Tag Archives: Gay Marriage

Right, Dangerous, and Chaotic


The lessons we should learn from all
the fighting in the Days of Old
when Providence bestowed Divine,
the Sanctuary purified:

“Let the let encircle all you hold
and don’t uproot the olive grove.”

So now Jerusalem, you know it’s not right
After all you’ve been through, you should know better than
To become the wicked ones
Almighty God once saved you from.”

– Mirah Yom Tov Zeitlyn, “Jersualem“

It is wrong to use violence against people who are living peacefully. Sometimes we have to, because we don’t know ways to solve our problems that don’t involve being violent to peaceful people, but that assault remains wrong.

Likewise, it is dangerous to take actions that have unknowable costs. Sometimes we do so anyway, because the alternative is so wrong or is itself dangerous, but those excuses do not erase the danger that we introduce.

Finally, it is chaotic to introduce changes against the wishes of a democratic majority. This is does not mean doing so is necessarily wrong or dangerous, but it randomizes the purpose of elections (which are to allow the people to fire officials who they find unbearable), generates annoying social movements, and distracts the broader society from the more important goals of economic growth.

In Washington State, where I live, the people directly voted on, and approved, laws to legalize both marijuana and gay marriages. These are certainly dangerous (and gay marriage more so, as for most of American history marijuana was legal). But banning the right to contract in both cases is certainly wrong. Fortunately, Washington State’s legalization of both forms of contract was orderly, without judicial fiat or even legislatorial arrogant bullying the process.

In California, on the other hand, unelected judges took the dangerous and chaotic path of legalizing gay marriage (but not marijuana) by fiat. One wrong was undone — the one that was the most dangerous — but in a chaotic way.

This case is now before the Supreme Court. The nearest analogy I can think of is Roe v. Wade, which likewise was a dangerous and chaotic method of abolishing a wrong (violent persecution of post-conception birth control). Of course, Roe v. Wade also legalized another wrong, infanticide, so it is unlikely that the dangerous chaos ensuing from even a reckless ruling on the California gay marriage case will be as bad as what was caused by the Roe v. Wade decision.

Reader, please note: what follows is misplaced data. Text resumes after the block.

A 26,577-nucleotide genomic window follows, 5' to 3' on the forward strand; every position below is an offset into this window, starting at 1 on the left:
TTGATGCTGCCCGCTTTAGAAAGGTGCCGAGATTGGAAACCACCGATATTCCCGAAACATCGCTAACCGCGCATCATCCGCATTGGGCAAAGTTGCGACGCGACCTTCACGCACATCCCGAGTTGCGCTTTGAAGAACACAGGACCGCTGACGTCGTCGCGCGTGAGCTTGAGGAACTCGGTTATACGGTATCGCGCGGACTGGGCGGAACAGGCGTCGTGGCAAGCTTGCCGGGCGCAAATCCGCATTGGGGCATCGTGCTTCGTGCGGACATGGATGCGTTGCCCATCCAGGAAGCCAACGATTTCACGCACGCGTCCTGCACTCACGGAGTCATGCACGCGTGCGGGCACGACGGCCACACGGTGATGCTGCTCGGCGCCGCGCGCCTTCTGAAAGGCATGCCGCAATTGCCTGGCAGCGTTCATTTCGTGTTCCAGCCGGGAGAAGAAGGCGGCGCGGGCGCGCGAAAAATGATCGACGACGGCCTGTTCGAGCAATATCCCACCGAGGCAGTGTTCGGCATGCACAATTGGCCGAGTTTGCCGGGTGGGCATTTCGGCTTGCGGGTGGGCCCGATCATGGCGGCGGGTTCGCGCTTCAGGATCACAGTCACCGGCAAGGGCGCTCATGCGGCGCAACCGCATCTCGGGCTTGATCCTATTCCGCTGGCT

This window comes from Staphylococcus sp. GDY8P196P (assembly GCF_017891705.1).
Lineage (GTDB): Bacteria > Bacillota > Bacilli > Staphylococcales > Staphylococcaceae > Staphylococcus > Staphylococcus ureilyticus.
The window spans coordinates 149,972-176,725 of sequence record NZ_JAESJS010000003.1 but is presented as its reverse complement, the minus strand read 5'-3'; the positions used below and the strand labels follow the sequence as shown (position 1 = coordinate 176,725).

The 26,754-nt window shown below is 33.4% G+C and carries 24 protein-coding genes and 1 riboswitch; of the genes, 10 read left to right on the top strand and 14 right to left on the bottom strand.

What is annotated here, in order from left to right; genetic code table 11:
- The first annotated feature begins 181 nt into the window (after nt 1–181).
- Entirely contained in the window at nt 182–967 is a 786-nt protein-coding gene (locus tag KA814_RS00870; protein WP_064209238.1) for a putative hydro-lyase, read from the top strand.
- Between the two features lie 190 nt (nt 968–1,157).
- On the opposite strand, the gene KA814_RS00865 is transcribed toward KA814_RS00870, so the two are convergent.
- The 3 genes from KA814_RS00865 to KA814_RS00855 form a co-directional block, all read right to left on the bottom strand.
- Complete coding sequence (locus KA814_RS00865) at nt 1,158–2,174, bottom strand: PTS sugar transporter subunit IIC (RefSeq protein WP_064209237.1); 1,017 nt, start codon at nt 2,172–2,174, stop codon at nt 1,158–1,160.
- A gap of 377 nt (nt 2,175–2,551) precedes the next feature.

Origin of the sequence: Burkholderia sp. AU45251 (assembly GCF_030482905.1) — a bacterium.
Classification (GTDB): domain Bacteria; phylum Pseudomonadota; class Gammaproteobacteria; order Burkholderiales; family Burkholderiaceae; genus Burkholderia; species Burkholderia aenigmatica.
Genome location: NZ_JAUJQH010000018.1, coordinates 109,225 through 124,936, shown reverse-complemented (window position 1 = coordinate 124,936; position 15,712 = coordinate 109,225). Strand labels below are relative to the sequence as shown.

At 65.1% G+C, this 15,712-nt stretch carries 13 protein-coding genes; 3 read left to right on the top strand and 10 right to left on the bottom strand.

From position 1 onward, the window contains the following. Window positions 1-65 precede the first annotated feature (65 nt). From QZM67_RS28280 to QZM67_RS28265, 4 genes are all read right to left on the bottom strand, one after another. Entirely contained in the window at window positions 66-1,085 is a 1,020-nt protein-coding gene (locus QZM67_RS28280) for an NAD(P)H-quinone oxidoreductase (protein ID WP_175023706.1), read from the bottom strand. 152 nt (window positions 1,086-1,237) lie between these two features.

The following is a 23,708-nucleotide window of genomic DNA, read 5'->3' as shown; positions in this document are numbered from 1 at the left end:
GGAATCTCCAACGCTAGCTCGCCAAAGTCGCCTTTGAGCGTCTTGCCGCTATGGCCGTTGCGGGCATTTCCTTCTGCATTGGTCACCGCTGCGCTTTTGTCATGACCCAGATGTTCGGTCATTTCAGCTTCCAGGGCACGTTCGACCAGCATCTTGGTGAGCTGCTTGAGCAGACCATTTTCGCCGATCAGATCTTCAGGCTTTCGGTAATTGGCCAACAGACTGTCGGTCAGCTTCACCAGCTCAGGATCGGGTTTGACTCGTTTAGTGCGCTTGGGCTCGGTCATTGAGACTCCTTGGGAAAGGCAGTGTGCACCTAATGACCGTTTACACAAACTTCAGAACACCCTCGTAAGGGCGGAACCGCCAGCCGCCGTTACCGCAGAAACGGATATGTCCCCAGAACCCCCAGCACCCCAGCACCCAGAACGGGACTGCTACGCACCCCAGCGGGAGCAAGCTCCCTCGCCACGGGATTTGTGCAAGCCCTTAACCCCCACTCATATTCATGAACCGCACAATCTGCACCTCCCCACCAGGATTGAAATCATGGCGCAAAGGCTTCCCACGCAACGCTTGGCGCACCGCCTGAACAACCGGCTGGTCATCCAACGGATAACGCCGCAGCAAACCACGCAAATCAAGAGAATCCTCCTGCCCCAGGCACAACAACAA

Gay Marriage


“We celebrate the wars we won
The blood of history’s ancient sons
We followed Judah Maccabee
We fought against inequity

We saved ourselves with help from One
Who loves His children everyone
every one.”
– Mirah Yom Tov Zeitlyn, “Jersualem

The stupidest arguments for the legal recognition for gay marriage comes from those who support it.

Some say, this secures benefits. But how is expanding the welfare state a nobel goal? They say this as if its a benefit of legally recognizing gay marriage, but it is surely draw back.

Some say, this makes hospital visitation easier. But if someone does not understand the law enough to know what a durable power of attorney is, or how one might be constructed, or complemented, a good argument can be made that such a person is not competent to form a marriage contract.

Rather, the strongest argument for the legal recognition of marriage contract between two gays (male homosexuals or female homosexuals) is the same as free commerce in spirits, or marijuana, or prostitution: the right to contract. Since ancient days society has recognized “marriage” as a type of contract. If individuals are not harming others in their contract, it is morally wrong to deprive them of that contract.

The greatest argument against legal recognition of gay marriage (putting aside the ghastly feature of expanding the welfare state) is unintended consequences. The second and third order impact of legal recognition are unknown, and this is not a trivial concern.

Our Constitution allows our nation to handle this through federalism. Different States enact different laws, and the consequences of these different laws can be observed. Some of these laws, like prohibition, do not work out. Others, such as welfare reform, eventually become a model for the nation.

Legal non-recognition of gay marriage has the flaw of taking away the free contract rights of the individual concerns. It has the benefit of not expanding the welfare state. It has the potential benefit of avoiding unintended consequences.

As such, the present political conditions — “gay marriage” is recognized in some places, “civil union” is recognized in others, neither is recognized in yet others — are reasonable. Our political system is working as it should.